Wednesday, February 14, 2007

Is judicial pay a "constitutional crisis?''

From Mark Sherman at The Guardian Unlimited

The current salary level for judges "is insufficient to attract the finest members" of the legal profession to accept appointments to the bench, Kennedy said during a hearing before the Senate Judiciary Committee.

Federal district court judges are paid $165,200 annually; appeals court judges make $175,100; associate justices of the Supreme Court earn $203,000; the chief justice gets $212,100.

Those figures are far less than what lawyers at private firms earn. District judges are paid about half that of deans and senior law professors at top schools.

Kennedy said that "$160,000 sounds like a lot of money to the average American, and it is. But it is insufficient to attract the finest members of the practicing bar to the bench."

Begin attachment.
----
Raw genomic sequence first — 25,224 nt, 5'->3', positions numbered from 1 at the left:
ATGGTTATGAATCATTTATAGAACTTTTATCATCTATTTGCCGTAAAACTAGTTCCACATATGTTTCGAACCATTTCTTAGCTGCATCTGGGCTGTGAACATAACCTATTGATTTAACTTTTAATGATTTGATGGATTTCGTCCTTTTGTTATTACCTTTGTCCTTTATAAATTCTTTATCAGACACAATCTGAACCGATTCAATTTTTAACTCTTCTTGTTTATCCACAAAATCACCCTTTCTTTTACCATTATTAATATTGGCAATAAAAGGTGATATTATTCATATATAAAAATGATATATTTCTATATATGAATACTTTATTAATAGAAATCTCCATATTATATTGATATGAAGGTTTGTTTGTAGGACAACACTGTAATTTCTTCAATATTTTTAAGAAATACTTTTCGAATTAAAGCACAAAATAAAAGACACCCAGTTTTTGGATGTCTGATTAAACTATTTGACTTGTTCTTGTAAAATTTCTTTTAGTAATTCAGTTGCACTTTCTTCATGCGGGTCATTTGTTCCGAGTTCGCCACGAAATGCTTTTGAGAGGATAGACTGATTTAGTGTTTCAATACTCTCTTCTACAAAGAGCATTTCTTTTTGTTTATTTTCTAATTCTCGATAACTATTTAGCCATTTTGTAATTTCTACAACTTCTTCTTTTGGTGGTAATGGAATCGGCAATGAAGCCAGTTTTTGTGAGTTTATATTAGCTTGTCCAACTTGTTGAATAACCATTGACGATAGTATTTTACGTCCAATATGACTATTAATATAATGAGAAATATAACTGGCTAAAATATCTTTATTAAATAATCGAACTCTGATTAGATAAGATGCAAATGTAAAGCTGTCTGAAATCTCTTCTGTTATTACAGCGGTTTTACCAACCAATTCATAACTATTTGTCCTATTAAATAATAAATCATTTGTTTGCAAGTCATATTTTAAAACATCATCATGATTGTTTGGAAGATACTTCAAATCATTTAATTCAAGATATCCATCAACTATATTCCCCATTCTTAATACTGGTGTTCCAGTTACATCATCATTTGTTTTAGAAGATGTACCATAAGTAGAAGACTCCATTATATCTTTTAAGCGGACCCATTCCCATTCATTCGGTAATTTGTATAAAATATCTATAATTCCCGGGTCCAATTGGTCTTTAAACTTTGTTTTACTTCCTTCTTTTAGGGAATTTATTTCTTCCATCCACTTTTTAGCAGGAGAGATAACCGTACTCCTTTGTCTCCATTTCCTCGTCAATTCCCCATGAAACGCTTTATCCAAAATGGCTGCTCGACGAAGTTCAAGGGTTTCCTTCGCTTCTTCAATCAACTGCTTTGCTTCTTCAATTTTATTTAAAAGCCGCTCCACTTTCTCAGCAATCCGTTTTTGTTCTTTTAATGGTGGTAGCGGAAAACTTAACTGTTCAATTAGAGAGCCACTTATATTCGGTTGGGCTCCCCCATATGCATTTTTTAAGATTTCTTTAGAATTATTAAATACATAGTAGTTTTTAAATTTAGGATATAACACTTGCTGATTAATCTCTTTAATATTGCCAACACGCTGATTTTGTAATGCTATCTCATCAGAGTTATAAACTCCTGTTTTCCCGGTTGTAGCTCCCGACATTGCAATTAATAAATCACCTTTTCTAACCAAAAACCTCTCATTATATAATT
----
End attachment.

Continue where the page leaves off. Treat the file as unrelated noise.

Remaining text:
"And who says the highest paid person is always the most qualified person?" asks Tony Phyrillas from The Mercury...
If Roberts and Kennedy agreed to serve on the Supreme Court because they were expecting a big payday, they are fools. Whatever happened to the concept of public service? Nobody held a gun to Roberts and Kennedy and forced them to join the Supreme Court.

Roberts and Kennedy knew what the salary was when they accepted their current positions. They also knew that they would have lifetime tenure and an opportunity to create a legacy for themselves. (And annual financial disclosures show that most of the justices on the Supreme Court have net worths of more than $1 million.)

If Roberts and Kennedy think they can make more money in the private sector, then by all means, they should resign from the court today and join a corporate law firm.

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